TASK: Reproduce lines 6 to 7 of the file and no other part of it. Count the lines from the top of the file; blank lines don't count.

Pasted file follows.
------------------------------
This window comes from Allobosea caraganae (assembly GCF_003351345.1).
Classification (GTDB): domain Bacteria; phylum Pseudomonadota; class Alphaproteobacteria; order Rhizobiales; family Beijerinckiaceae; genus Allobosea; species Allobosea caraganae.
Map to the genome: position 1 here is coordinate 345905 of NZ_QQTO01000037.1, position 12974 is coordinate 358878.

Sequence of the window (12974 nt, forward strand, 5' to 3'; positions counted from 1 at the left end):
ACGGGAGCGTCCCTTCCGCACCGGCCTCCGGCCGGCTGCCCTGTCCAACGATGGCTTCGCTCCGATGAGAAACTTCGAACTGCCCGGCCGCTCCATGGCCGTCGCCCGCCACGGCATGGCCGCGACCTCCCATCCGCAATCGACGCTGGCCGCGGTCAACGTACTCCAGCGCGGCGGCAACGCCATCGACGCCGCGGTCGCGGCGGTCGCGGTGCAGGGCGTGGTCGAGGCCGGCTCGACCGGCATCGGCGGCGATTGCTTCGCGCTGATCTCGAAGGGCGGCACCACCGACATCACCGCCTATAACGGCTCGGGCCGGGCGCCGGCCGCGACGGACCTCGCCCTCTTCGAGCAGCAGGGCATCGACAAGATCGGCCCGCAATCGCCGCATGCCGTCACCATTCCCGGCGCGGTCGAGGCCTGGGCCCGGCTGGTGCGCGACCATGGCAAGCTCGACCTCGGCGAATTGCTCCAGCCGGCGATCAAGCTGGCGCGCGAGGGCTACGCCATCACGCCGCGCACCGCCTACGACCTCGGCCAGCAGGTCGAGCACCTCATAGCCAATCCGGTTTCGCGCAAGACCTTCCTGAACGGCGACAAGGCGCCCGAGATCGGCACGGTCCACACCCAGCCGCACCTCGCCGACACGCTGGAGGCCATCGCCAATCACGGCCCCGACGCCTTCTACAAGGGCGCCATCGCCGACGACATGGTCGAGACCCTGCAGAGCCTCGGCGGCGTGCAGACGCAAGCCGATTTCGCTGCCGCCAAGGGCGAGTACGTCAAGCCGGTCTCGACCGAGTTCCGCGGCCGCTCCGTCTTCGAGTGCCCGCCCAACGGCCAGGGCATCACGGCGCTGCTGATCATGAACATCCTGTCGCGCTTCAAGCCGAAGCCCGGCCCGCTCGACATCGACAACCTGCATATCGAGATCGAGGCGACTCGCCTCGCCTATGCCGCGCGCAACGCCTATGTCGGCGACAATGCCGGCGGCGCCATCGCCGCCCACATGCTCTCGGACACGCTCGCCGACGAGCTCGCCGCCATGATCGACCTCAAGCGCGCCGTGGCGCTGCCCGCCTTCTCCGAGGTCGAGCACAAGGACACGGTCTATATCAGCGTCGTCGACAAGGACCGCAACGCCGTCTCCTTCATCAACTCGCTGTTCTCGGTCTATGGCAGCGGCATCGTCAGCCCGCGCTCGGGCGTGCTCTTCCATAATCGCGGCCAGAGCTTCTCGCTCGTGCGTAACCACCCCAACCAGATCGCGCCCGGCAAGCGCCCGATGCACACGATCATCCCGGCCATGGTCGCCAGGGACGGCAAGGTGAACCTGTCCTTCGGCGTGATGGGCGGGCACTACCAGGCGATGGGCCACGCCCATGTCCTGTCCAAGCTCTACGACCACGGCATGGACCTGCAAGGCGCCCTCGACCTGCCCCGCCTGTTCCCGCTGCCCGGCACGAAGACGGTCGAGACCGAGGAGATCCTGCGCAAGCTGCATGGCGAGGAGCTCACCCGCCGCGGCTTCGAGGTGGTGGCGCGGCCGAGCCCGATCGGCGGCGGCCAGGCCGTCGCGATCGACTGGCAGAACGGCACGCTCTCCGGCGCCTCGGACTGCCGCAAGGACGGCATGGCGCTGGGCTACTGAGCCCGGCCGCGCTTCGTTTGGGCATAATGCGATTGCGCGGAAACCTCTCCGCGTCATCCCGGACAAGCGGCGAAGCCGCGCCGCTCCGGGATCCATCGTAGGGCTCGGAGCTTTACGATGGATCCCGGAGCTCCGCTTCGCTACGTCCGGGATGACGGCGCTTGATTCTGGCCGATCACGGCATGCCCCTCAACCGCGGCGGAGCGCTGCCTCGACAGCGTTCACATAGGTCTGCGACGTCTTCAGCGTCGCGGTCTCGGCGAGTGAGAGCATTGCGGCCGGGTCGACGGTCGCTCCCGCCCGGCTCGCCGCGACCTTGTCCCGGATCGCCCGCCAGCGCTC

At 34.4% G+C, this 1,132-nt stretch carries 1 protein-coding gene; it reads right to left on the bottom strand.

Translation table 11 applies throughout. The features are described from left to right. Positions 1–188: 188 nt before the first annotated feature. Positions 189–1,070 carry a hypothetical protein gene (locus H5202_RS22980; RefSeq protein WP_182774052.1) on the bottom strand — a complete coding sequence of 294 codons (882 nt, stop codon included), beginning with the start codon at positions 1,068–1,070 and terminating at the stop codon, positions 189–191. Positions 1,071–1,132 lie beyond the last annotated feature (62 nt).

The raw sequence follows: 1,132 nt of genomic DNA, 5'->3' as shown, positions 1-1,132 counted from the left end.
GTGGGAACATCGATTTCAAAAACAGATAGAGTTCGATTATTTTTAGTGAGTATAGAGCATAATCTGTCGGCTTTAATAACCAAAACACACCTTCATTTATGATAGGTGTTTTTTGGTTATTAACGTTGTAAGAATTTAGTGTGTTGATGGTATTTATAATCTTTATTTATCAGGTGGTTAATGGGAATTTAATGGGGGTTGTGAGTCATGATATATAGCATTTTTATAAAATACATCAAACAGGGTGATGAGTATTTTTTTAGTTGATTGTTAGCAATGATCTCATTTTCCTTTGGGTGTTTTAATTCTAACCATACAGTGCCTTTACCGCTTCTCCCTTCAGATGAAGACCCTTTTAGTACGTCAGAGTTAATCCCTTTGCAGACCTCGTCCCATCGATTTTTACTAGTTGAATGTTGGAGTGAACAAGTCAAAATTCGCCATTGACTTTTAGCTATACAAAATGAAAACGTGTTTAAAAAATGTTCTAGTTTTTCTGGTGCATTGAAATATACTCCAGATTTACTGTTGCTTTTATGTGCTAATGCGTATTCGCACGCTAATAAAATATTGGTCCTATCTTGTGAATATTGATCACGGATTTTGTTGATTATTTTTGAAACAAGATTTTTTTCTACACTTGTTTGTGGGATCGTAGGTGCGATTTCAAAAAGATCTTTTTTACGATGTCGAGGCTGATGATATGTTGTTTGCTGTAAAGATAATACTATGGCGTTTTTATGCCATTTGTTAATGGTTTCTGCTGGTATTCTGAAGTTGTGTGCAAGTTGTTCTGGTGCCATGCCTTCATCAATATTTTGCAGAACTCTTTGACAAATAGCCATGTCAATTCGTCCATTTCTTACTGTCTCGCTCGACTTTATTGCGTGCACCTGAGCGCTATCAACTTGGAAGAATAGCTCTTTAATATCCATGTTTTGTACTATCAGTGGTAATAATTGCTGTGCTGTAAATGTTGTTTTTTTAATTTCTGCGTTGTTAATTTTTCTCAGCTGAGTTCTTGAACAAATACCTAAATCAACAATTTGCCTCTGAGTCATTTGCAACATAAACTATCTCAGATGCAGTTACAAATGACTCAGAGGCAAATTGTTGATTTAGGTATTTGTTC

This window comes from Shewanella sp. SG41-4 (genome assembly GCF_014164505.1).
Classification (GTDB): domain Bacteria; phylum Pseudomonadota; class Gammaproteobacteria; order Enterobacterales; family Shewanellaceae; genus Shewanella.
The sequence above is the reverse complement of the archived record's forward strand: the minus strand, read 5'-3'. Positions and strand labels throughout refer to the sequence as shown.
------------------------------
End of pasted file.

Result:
At 34.4% G+C, this 1,132-nt stretch carries 1 protein-coding gene; it reads right to left on the bottom strand.

Translation table 11 applies throughout. The features are described from left to right. Positions 1–188: 188 nt before the first annotated feature. Positions 189–1,070 carry a hypothetical protein gene (locus H5202_RS22980; RefSeq protein WP_182774052.1) on the bottom strand — a complete coding sequence of 294 codons (882 nt, stop codon included), beginning with the start codon at positions 1,068–1,070 and terminating at the stop codon, positions 189–191. Positions 1,071–1,132 lie beyond the last annotated feature (62 nt).